From the Editor. Poor John Knox. He just doesn't get the respect his mentor John Calvin gets. Perhaps it is because his birth date is not certain, but believed to be 1510. So for this Reformation month I would like to recognize the 500th anniversary of the birth of the "Trumpeter of God," as W. Stanford Reid aptly called him in the title of his 1974 biography of that name.
In 1988, when I was an OPC pastor in New Rochelle, New York, I delivered four lectures on the Huguenots, who were the original settlers. This was a unique opportunity to present the Reformed faith to the community and especially the Huguenot and Historical Association of New Rochelle. I was privileged to give a lecture to the society on the nature of my research in preparation for the lectures, many of whom were direct descendents of the Huguenots. But best of all, Dr. Roger Nicole, a Swiss Frenchman who was present as our Reformation Day lecturer, addressed the society in French, explaining Calvin's gospel.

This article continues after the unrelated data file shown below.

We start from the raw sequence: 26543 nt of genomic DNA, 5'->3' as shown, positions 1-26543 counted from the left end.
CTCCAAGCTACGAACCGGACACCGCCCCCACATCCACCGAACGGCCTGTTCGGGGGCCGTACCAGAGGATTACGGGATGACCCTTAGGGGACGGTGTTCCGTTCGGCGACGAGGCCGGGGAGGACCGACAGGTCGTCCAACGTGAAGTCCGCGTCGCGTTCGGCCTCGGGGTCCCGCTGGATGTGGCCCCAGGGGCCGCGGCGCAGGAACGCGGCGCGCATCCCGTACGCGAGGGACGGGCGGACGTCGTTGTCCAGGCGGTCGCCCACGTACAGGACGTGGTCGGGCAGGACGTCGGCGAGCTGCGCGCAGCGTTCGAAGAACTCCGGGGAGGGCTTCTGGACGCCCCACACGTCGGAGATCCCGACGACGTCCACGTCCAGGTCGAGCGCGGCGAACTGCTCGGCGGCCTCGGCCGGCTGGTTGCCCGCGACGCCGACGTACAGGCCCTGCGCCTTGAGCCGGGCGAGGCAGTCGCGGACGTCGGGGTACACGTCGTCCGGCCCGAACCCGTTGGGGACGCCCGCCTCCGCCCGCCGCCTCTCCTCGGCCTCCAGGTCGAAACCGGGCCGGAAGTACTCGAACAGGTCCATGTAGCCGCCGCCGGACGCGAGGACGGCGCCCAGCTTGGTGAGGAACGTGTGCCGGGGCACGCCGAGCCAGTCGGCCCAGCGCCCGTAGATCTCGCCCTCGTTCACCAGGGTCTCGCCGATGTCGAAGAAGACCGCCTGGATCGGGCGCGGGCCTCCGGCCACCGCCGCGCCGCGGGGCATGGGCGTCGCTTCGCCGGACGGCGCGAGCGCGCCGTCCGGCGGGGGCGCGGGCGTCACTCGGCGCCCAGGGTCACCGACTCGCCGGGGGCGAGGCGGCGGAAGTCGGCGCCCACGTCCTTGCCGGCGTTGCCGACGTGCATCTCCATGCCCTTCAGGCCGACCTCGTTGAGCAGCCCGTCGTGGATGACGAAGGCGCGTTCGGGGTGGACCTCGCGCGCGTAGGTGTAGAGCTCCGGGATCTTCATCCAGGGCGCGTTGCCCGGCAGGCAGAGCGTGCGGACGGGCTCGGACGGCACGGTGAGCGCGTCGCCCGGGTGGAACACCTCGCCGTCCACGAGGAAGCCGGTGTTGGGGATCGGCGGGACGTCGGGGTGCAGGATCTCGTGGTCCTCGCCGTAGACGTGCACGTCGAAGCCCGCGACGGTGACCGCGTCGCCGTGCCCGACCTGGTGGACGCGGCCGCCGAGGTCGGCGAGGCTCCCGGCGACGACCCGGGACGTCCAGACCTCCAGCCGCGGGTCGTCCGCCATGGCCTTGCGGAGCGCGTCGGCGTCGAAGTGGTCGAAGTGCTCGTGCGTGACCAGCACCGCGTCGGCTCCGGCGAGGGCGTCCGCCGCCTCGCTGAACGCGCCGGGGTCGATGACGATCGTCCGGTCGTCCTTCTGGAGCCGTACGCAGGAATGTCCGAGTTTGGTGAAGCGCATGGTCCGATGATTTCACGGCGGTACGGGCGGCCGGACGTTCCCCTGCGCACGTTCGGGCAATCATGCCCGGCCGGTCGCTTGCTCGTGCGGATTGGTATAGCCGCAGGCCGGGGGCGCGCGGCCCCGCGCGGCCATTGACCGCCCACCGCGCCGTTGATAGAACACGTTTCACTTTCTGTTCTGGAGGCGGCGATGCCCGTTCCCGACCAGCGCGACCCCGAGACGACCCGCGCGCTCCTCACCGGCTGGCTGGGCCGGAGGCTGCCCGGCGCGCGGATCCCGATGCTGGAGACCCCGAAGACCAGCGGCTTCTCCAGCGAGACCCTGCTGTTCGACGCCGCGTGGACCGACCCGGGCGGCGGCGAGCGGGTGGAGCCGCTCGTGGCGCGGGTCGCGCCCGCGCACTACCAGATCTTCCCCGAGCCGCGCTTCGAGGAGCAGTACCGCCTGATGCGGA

I offer the first part of my first lecture to commemorate a not-so-well-known part of Reformation historyone in which the differences between Rome and the Reformers was accented in blood. Danny Olinger will demonstrate in his article "A Primer on Vatican II" that, while our differences with Rome may be quite unlike those of the Reformation era, they are no less serious, however subtly they may be communicated.
Then Dr. Robert Godfrey, president of Westminster Seminary in California presents a tribute to one of my favorite professors of systematic theology, and an expert in contemporary Roman Catholic theology, Robert Strimple. Dr. Strimple's grasp of the subtleties of Vatican II has distinguished him as an interpreter of the new theological environment.
Finally, classics professor David Noe reviews a book that brings the tenets of the Reformation into question, as so many in our day doJames Payton's Getting the Reformation Wrong.
On this Reformation Day we need to be reminded of the great certainties of the faith that compelled our forefathers to risk their lives and fortunes. I hope that Christina Rossetti's poem "The One Certainty" will help.
Blessings in the Lamb,
Gregory Edward Reynolds
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